In the News

September 2012

September: National Childhood Obesity Awareness Month

In early September 2012, President Barack Obama proclaimed September 2012 as National Childhood Obesity Awareness Month, encouraging all Americans to learn about and engage in activities that promote healthy eating and greater physical activity by all our nation's children.

The rise of obesity in children and adolescents has become one of the most significant public health issues of our time. Nearly a third of American children and adolescents are overweight or obese. Those youngsters are likely to become overweight or obese adults unless they change their eating habits and begin exercising.

With its focus on preventive medicine and total health, Kaiser Permanente has many initiatives that address childhood obesity. One of those is Kaiser Permanente's Educational Theatre Program.

Most days, Stefanie Michaud carries on studying, learning and socializing like every young student does in high school.

But several days a month for the last three years, this high school senior at Kapolei High School in Hawaii transforms into a sleuth on the case in Kaiser Permanente's The Amazing Food Detective — an interactive play that helps young students understand the importance of healthy food and physical activity choices.

"I think the kids in our audience really learn about the important messages of eating healthy because we do it in such a fun way," Stefanie said. "We tell jokes, sing songs and use a lot of slap-stick humor, which they love. We also repeat things a lot, so the messages stick. They don't even realize they are learning some very important information."

Since 1986, Kaiser Permanente has brought health education to our communities through the Educational Theatre Program (ETP).Through music, comedy and drama, ETP theatre productions are offered to schools and communities free of charge in each of Kaiser Permanente's eight regions.

In Hawaii and Ohio they partner with local schools districts to have high school students be the actors in the program, not professional actors. Through this model, the young actors become knowledgeable and passionate about health issues through the process of rehearsing and performing a production. They are also viewed as health education ambassadors within their schools and communities and are able to competently educate their peers on certain issues.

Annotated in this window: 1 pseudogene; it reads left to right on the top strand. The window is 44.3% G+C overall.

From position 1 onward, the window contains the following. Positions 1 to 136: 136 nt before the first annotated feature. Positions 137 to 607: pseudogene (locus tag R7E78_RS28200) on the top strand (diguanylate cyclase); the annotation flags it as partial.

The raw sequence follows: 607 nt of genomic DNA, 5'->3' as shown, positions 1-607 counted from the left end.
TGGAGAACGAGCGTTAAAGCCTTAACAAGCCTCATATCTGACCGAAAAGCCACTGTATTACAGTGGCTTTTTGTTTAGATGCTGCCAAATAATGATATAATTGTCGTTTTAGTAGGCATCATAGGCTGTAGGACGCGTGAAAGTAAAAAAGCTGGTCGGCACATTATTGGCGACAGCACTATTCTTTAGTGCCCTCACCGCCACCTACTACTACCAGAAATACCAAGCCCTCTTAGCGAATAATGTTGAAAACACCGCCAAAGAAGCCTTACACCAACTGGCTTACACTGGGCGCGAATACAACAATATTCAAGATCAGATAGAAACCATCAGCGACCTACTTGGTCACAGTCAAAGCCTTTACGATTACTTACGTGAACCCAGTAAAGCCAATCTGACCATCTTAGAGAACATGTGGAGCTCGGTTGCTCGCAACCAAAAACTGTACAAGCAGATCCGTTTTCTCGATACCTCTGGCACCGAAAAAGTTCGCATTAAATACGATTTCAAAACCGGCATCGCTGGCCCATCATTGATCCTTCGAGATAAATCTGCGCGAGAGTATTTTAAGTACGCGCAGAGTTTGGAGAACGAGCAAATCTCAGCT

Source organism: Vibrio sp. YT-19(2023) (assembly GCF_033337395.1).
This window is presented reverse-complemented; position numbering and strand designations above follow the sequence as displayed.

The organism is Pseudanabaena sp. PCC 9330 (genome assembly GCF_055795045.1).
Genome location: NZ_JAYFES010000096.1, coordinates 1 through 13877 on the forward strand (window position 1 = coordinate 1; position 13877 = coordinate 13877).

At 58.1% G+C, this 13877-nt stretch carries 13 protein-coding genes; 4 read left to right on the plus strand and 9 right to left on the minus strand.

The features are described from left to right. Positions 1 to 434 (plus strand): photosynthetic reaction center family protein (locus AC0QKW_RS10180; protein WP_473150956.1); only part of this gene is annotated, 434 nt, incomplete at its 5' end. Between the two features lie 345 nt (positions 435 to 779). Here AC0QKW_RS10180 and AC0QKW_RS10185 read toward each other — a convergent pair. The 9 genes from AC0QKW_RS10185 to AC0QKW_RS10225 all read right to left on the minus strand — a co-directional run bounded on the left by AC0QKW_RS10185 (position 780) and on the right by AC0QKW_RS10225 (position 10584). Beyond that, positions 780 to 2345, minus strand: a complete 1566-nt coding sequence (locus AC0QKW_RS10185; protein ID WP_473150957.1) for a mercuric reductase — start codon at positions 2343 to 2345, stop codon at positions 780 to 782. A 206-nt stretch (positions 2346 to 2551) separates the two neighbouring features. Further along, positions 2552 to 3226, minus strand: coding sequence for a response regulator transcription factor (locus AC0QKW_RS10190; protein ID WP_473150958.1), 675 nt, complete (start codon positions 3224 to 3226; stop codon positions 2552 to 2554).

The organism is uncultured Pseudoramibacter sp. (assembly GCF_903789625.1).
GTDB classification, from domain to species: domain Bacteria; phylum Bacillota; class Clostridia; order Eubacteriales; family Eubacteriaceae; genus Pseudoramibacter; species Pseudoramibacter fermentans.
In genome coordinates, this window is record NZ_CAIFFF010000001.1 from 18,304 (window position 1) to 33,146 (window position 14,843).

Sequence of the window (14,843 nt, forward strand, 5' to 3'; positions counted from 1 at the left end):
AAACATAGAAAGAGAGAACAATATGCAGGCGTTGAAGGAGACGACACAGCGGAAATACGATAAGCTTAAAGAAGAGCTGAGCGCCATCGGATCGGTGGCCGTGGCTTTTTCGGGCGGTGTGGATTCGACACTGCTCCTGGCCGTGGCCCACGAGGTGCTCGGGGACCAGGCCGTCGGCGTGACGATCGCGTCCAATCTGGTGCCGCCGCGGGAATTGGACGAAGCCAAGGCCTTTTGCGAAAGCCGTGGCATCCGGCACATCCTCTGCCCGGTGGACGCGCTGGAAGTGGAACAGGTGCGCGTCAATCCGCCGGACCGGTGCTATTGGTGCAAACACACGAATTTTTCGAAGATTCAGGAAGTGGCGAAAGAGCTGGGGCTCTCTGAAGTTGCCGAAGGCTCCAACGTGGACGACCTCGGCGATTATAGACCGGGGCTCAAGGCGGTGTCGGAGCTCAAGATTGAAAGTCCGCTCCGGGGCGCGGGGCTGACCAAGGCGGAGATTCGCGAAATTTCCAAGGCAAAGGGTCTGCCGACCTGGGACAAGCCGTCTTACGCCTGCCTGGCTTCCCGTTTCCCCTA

"They don't see us as teacher or adults, they see us as their friends," said Thomas Olson, a sophomore at Kapolei High School and actor with the Educational Theatre Program.

And perhaps a friend can be more convincing for them to eat their fruits and vegetables, Thomas said, adding he hopes students leave the production interested to at least give a new vegetable a try.

"I love seeing how they respond to our performances," Thomas said. "You can see on their faces that they are learning."

The Amazing Food Detective

The Amazing Food Detective is just one of several award winning theatrical productions, skill-building workshops, and youth engagement programs coming from our eight theatre programs, covering a range of topics such as nutrition, exercise, diversity, peer pressure, conflict management, domestic violence, grief and loss, depression, bullying, sexually transmitted diseases, literacy promotion, and drug, alcohol and tobacco abuse.

Karla Melendez, manager of Family Programming, Southern California Educational Theatre, was part of the initial crew who developed The Amazing Food Detective in 2005.